My Mum's hairdresser had one of the first non standard phones, it had a thin pointy handle and it sat perpendicular to the cradle rather than parallel,it was quite a sight, it was the most interesting thing about the hairdressers and it gave the establishment a high class and elitist air. We used to discuss at great length how much the phone must of cost to rent and how long it must have taken them to get it. It was not every day you saw a high class phone like that one.

We were all taught never to make a call before six o'clock in the evening. That was the way to financial ruin. Even now I find myself looking at my watch and wondering whether I should wait another ten minutes. Old habits die hard. You only had to use a call box once during the day to realise it was costing you an arm and a leg. Those old GPO telephone boxes had two slots one for 2ps and one for 10ps. As a lad you had to exert such force to push the coin in that it required you to use both hands, two thumbs and cradle the receiver on your neck. If you only had 2ps then you would do more pushing and feeding of the box than talking, it took such concentration and strength that you didn't have much left over for conversation any way. Those were the days.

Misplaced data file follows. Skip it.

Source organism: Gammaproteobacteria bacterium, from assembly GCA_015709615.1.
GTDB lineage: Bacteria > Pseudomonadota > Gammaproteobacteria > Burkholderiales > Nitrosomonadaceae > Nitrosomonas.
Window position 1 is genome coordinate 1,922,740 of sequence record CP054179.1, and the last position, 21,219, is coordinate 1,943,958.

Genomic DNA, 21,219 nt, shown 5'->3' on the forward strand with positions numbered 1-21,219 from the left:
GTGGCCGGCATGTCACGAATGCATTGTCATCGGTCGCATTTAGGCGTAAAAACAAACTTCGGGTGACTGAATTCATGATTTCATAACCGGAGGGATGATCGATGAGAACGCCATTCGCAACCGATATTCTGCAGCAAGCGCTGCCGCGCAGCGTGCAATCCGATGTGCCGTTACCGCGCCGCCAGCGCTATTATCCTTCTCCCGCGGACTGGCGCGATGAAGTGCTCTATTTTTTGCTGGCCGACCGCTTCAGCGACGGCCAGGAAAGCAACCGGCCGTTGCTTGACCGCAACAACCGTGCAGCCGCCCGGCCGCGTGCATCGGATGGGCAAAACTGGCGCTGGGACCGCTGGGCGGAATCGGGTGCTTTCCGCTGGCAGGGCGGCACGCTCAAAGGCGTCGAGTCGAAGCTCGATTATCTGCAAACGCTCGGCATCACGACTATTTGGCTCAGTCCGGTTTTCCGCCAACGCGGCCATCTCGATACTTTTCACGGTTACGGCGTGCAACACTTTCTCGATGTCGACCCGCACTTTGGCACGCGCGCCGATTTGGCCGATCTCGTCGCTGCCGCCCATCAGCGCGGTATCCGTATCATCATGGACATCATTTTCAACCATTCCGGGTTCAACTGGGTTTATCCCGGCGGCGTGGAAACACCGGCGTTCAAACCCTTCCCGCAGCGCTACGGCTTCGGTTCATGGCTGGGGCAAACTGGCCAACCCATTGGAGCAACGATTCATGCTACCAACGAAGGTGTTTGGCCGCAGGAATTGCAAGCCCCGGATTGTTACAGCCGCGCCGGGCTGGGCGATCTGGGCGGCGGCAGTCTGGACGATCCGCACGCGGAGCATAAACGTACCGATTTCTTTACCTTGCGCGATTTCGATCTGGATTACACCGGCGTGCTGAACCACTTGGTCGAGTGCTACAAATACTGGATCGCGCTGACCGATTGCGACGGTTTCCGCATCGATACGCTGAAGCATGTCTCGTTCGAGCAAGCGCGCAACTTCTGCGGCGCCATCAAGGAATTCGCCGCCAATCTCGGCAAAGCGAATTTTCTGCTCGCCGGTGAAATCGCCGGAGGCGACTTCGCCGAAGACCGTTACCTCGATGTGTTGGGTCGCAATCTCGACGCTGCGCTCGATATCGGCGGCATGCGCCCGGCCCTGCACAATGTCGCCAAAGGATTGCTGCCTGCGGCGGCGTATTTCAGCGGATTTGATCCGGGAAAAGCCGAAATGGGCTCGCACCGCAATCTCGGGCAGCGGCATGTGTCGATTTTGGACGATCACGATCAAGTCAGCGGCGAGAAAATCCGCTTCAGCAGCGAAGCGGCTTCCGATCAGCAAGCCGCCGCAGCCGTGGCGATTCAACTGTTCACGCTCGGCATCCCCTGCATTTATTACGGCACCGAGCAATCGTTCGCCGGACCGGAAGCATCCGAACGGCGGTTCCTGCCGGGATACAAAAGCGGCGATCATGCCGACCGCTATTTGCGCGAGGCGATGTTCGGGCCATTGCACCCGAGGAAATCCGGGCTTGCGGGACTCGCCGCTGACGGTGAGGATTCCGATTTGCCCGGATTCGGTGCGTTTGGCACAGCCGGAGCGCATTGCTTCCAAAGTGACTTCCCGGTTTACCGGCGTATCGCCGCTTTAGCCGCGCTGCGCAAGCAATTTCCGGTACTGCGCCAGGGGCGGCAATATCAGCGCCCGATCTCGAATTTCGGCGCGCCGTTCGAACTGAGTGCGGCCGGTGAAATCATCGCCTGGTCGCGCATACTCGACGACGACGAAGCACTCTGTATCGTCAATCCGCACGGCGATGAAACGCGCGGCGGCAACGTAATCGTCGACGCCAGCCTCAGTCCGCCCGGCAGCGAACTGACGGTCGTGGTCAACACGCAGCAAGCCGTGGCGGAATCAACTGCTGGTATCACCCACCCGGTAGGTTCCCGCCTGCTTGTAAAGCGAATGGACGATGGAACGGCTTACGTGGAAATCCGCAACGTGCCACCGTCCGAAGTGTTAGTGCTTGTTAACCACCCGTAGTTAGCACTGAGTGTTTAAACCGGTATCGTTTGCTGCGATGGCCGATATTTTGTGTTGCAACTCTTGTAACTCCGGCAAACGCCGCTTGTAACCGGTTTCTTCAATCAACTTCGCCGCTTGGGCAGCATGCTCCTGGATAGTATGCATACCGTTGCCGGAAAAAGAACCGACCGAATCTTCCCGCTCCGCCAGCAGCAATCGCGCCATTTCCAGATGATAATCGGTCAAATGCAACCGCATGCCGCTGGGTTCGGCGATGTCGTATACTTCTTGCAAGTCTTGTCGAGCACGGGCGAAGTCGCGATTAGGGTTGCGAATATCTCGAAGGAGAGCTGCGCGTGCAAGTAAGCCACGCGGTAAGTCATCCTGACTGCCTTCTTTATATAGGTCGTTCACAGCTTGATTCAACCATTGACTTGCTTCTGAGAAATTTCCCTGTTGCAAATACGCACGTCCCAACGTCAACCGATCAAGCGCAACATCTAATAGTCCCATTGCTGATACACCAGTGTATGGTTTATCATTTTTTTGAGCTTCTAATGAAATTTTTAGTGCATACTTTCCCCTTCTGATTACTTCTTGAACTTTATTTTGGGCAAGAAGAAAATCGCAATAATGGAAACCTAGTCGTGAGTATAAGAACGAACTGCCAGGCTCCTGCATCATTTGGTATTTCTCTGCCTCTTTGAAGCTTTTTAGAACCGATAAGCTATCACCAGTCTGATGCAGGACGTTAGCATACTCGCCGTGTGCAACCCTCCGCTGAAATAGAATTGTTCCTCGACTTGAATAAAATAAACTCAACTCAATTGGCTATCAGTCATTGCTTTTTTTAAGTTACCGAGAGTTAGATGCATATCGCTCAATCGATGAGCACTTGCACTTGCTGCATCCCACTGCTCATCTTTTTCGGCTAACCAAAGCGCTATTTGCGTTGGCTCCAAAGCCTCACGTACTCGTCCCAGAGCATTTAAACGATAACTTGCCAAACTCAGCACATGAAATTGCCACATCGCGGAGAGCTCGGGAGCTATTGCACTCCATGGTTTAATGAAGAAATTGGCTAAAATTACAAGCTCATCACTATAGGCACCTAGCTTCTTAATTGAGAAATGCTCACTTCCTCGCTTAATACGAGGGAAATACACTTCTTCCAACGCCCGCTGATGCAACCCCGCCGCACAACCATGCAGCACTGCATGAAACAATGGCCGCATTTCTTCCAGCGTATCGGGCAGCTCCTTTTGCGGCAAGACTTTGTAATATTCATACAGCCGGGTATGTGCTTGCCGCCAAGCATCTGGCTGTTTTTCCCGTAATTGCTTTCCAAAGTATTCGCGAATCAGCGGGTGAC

Posted by Richard Hyett on 16 September 2005, 3:17 pm | Link

Richard's right to invoke the days of 'the list' under the GPO. My family didn't have a phone until moving house in 1979, and throughout my childhood, local calls were monitored like hawks, even after 6pm, since 'this is costing us money!' Compare that to my wife's experience in the US, where 3-hour phone conversations with friends were part of growing up.

(And it was only after watching 'Bullitt' some years ago that I realised you only needed to add money once in US phone boxes if you were making a local call.)

In a sense, BT's always been in a strange corporate position. It's been broadsided three times: by mobile phones, by cable phone service, and now by VoIP. But it still seems to think that its competition is the 'Mercury' button from the early 90s.

Irony of ironies: I'd really like one of those old scarlet Bell dial-phones now.

Posted by nick on 16 September 2005, 4:50 pm | Link

This is all getting a bit 'Four Yorkshiremen' isn't it. I remember the old pay phones and I remember that we used to share a phone line with an old woman who lived across the street, so we'd often pick up the receiver to hear a strange conversation. Doesn't mean a week to repair a problem is "luxury" though.

Posted by Phil Gyford on 19 September 2005, 12:47 pm | Link

Monty Python's Four Yorkshire men sketch was first performed in 1967. It is interesting what gets remembered, what lasts and what gets forgotten. So much popular culture lives on and on, way past it's sell by date, there's probably been more documentaries about the Pythons than there were Python shows. Yet how many people have any idea or remember what it was like to rent or use a telephone in the sixties and early seventies in the UK.

Posted by Richard Hyett on 19 September 2005, 10:02 pm | Link